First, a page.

Suanny Garcia
By: sgarcia
Read in 8 minutes

What Happens When You Don’t Pay Your Debt?

The dreaded, yet avoidable four letter word — debt — haunts many of us, but it doesn’t have to haunt you if you are well educated on the consequences of not paying off debt. Whether it’s credit card debt or loan repayments, one thing is for sure: you don’t want to be late on paying your debt. Multiple defaults on debt is generally a guaranteed call to the collection agency. If you skip those one or two payments ‘for now’ you will very likely not escape accumulated debt, higher interest rates or a tarnished credit score. There are some tough consequences for not paying off debt.

Before discussing what can happen if you don’t pay your debt on time, let’s talk about a little thing called credit. Ok, it’s not so little, it’s actually quite important, especially if you are an entrepreneur or business owner, or if you’d ever like to purchase a car or a home, or just about anything. For more on the importance of having a good credit score, refer to this blog post.  In most cases, if you have unsettled business in the name of unpaid debt, your credit score will drop. 

How low can your credit score go?

300 to be exact. That’s the lowest your FICO (a person’s credit score calculated with software from Fair Isaac Corporation) score can decrease. This is quite important because your credit is a history you carry with you wherever you go. It’s like your financial lineage, sometimes favorable, other times it can completely work against you. 

How is FICO calculated? In most cases, if you miss 4 or more payments, accruing too much debt, the creditor will contact a debt collector. Debt collectors send a message to the credit bureaus, which will directly impact your credit score. Your credit score will drop and may have already dropped if the collection is on a credit card or loan. The late payments and subsequent charge-off that typically precede a collection account will have damaged your credit score by the time the collection happens.

On a similar note, this also means there will likely be a delinquency alert on your credit report. A delinquency alert acts as a red flag for a potential lender, letting them know you haven’t kept up with payments. Generally, negative information, such as delinquencies or bankruptcies, are removed from your credit score after 7-10 years. The good news: you won’t appear deceitful to financial lenders for an eternity. The bad news: you will for at least 7 years.

Just one month late… 

You will likely be charged a late fee — these usually range case-by-case, and although it wouldn’t be the worst-case scenario, it’s extra money you can avoid by simply paying on time. The late payment can also appear on your credit score, taking you a few points down. Not to mention, you’ll be receiving regular reminder calls and emails from your lender.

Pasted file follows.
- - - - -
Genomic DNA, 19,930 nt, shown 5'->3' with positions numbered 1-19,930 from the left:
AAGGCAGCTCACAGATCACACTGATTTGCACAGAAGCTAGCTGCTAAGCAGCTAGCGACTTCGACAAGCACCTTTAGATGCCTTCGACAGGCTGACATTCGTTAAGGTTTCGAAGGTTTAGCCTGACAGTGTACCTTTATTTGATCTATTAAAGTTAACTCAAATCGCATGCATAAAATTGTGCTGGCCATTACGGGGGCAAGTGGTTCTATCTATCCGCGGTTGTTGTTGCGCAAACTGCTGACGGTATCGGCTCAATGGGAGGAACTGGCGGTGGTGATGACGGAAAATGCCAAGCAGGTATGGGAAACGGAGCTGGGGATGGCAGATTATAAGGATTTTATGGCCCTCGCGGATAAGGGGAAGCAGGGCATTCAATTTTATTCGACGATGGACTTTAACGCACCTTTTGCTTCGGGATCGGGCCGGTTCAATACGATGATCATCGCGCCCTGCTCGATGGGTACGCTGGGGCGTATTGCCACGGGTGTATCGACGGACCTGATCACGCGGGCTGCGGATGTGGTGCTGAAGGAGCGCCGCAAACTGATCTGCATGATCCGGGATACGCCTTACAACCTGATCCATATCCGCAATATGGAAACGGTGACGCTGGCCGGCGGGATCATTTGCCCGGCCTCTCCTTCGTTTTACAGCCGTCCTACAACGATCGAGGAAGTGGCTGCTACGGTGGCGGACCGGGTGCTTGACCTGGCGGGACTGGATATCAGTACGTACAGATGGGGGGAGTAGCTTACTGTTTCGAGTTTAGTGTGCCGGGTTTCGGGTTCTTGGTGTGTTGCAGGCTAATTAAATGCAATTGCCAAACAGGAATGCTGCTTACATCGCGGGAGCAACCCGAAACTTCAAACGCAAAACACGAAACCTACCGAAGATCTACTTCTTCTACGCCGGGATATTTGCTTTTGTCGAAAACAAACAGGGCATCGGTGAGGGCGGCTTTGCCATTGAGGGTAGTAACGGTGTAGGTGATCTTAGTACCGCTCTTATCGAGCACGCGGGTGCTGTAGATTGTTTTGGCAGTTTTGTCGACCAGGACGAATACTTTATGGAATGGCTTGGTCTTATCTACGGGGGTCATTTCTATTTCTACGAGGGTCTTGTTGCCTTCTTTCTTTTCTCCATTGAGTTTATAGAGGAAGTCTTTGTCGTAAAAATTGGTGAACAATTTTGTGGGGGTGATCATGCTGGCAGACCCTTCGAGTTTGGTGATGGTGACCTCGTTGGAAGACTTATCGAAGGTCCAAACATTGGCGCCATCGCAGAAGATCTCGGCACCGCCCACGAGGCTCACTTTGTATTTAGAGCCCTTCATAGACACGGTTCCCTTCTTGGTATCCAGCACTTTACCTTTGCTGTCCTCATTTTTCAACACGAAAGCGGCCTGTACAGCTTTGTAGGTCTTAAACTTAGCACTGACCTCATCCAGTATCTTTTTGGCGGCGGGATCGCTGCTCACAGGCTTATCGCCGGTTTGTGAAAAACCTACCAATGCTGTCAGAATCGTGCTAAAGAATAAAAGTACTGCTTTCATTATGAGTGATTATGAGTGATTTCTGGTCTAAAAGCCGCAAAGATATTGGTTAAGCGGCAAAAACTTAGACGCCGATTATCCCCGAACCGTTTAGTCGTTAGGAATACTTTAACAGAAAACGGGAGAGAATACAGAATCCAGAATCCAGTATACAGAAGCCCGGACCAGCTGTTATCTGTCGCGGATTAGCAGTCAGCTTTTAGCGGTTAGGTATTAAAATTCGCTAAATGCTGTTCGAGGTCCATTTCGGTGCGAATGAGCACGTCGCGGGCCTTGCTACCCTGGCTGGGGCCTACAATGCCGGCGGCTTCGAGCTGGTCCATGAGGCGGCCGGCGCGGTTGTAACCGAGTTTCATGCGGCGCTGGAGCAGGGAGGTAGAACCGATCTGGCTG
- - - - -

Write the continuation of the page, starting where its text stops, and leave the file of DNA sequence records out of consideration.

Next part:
In the case of mortgage loans, after the first late payment the bank will attempt to contact you and, if it fails, they may issue a foreclosure order thereafter.

Two months late… 

Apply the same measures previously mentioned, and add a “definitely” before the late payment appearing on your credit score — because it will definitely happen. If it’s a credit card, your annual interest rate will rise, meaning you’ll have to continue paying the bank additional money on top of what you already owe. 

In the case of car debt, from this point, it is possible that the lender will issue a recovery order, which means that you will lose your car, and you, unfortunately, will still have a debt! You will still have to pay the difference between the current value of your car’s sale and the amount you owed at the time of recovery.

Three months late… 

By this point, the total amount you are charged will continue to increase, because delays continue to apply and interest accrues. If the debt is not insured by a car or your home, they will probably offer you payment plan options and settlements to pay off the account by paying 50% right away. If you are not offered these options, you can ask for them. Generally, financial institutions will not negotiate with you until 90 days have passed. Also, the calls will become much more aggressive. 

A place we’d rather not visit: Six months late… 

The cards are canceled — a charge-off will take place — which is very damaging to your credit record: it means the bank feels that you will never pay the debt. If your debt was sold to a collection agency, they can re-sell the debt. Each sale creates an additional alert on your credit report, so your credit report and score suffer greater damage when the debt is sold off.

The good news: at the very least, you won’t go to prison. There is no prison for debts in the US, but if it’s considered that by not paying you have violated a legal contract, the collection agency or the bank may choose to bring you to trial. The typical consequences of losing one of these judgments are: withholding a percentage of your salary; freezing your bank accounts; in some cases, your home might be taken over; and in all cases, this will cause significant damage to your credit history.

Have a headache yet? As you can probably decipher after reading all of the nuances of not paying a debt in the U.S.,  skipping a month or two is a big deal. It will also negatively affect your chances of getting a job, renting or buying a home or car, and even getting a mobile phone. 

Conclusion: Don’t skip monthly payments unless you absolutely must

It pays to make every effort to pay your debts — or, at least, it saves you significant loads of cash. If you are not going to be able to pay for a month or two, it is a good idea to call the bank to negotiate a grace period. Generally, banks can be very flexible as long as they see that you are willing to pay and are notified in advance. Do your best to save yourself complications in the long run and act soon. 

Check if you
qualify for a loan